06 March 1998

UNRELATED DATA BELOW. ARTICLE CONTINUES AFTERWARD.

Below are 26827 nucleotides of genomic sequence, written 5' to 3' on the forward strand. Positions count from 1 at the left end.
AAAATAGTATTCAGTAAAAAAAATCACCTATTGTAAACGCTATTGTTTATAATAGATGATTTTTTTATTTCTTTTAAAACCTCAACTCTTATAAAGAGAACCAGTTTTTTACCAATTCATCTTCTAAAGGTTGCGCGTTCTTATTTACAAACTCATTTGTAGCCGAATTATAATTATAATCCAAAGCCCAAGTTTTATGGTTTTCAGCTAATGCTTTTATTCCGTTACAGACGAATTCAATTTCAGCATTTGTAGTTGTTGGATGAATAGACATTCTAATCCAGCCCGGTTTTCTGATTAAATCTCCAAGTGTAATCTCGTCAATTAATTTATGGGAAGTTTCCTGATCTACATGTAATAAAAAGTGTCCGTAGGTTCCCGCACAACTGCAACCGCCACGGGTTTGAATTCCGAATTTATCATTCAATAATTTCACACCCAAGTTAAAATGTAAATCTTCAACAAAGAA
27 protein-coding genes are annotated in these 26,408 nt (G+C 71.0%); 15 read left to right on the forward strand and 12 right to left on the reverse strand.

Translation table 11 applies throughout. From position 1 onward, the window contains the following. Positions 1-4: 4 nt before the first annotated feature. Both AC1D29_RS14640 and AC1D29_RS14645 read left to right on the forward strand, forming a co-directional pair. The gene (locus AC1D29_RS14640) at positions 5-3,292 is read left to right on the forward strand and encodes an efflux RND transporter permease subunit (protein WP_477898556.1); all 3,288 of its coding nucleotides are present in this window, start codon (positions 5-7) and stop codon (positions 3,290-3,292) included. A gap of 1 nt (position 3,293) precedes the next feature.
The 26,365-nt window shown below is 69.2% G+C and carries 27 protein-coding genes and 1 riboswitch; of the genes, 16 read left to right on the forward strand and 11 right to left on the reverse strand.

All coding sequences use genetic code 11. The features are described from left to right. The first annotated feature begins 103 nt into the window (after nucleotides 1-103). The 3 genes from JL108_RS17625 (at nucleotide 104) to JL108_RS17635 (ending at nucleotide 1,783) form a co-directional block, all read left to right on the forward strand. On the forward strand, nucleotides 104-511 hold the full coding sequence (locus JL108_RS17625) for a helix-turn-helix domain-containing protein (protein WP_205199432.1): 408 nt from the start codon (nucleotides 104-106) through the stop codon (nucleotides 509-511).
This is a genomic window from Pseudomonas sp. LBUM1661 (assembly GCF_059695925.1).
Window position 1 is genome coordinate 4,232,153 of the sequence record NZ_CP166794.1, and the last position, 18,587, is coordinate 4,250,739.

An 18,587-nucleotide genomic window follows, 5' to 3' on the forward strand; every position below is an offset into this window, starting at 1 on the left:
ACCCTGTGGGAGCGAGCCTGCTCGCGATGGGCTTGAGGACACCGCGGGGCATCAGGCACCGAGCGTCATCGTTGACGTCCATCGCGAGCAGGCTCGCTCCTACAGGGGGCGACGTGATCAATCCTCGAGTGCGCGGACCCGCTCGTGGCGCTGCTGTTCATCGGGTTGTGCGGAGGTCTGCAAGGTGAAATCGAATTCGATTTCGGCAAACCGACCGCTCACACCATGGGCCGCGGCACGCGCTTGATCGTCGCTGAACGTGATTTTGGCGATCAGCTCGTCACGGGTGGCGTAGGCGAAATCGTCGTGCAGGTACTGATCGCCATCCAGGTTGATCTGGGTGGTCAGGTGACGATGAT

(Civilian and military officials defend allied support) (810) By Jacquelyn S. Porth USIA Security Affairs Writer Washington -- Member after member of the Senate Appropriations Committee expressed dissatisfaction March 6 with the level of support given by U.S. allies to military operations designed to keep the squeeze on the Iraqi regime in Baghdad and maintain peace in Bosnia. Committee Chairman Ted Stevens (Republican, Alaska) opened a hearing at which Defense Secretary Cohen and General Henry Shelton, chairman of the Joint Chiefs of Staff, presented the Clinton administration's supplemental defense budget request by declaring, "If our allies expect and rely on our military protection, they should be full partners in the mission." They must understand the resolve of Congress, he said, insisting that "we are not going to pay this bill alone." Stevens announced plans to lead the committee on a trip to Bosnia, the Persian Gulf, and Belgium.They will be carrying the message that "we control funding," he said, suggesting there may be a congressional call for withdrawal from some operations if the United States doesn't get more help. Senator Robert Byrd of West Virginia, the committee's senior Democrat,argued that if U.S. friends and allies "can't send manpower, they can at least send money." He noted that chemical and biological weapons in Iraq pose a threat well beyond the immediate area, and urged that countries such as Japan and Saudi Arabia lend more assistance. Senator Thad Cochran (Republican, Mississippi) said the administration must insist that NATO and coalition allies boost financial participation. "We are no longer going to shoulder a disproportionate share of the financial responsibility for conducting these operations," he said. Cohen and Shelton appeared before the panel to seek $1,850 million in emergency supplemental funds for contingency operations in Bosnia and Iraq. Most of the money, $1,360 million, is sought for operations in Southwest Asia where the secretary said U.S. forces will remain "as long as necessary." Cohen said the U.S. has had strong allied support in its effort to contain Iraqi leader Saddam Hussein. Some 25 nations have pledged support, he said, including 13 of the 16 NATO members. The secretary also said U.S. Gulf allies have been supportive, are "very pleased" that the U.S. was willing to do all necessary before endorsing possible military action against Iraq, and have indicated a willingness to back the United States in the event the Iraqi government does not live up to its commitments with respect to U.N. weapons inspections. "If it comes time for a military option, we will have the support of all concerned," he added. Senator Ben Nighthorse Campbell (Republican, Colorado) noted that not enough has been done over the years to keep the earlier coalition together. He also suggested that it might be useful to put a bounty on Saddam Hussein's head as a way of expediting his removal from power. Cohen noted that keeping the Gulf coalition alive has been complicated by the fact that some Arab countries do not believe the United States has been pushing sufficiently hard on resolving the issue of the Middle East process. While acknowledging that U.S. allies should do more to help in both the Gulf and Bosnia, he also pointed out that Saudi Arabia and Kuwait provide $326 million in annual support, and both Britain and France are giving key help in maintaining the no-fly zones in Iraq. He said he was impressed that 25 nations, including Canada and New Zealand, have stepped forward to support Gulf operations. Shelton noted that the NATO-led Stabilization Force (SFOR) in Bosnia is backed by 37 nations. In his prepared statement, he also said the U.S. contribution "can be smaller while still reflecting the key role we play in NATO and in SFOR though the European nations will shoulder increased responsibilities." On another issue, Senator Dale Bumpers (Democrat, Arkansas) warned that Kosovo is aÿ20potential tinderbox for the international community. As Albania put military forces on high alert in the north, he warned, tensions in Kosovo between ethnic Albanians and Serbs pose a potential for becoming an even bigger nightmare than Bosnia. The committee is expected to act on the supplemental request March 12. This would enable the full Senate to consider it before an upcoming recess. Cohen said it would be "calamitous" if the FY 1998 non-offset emergency supplemental appropriations request is not approved. He wants Congress to dispense with it by early April. "Without timely action," he said, "the significant costs of continuing our presence in Bosnia and responding to the crisis in Southwest Asia will begin to hurt force readiness," particularly as so many U.S. military forces are currently deployed in major operations.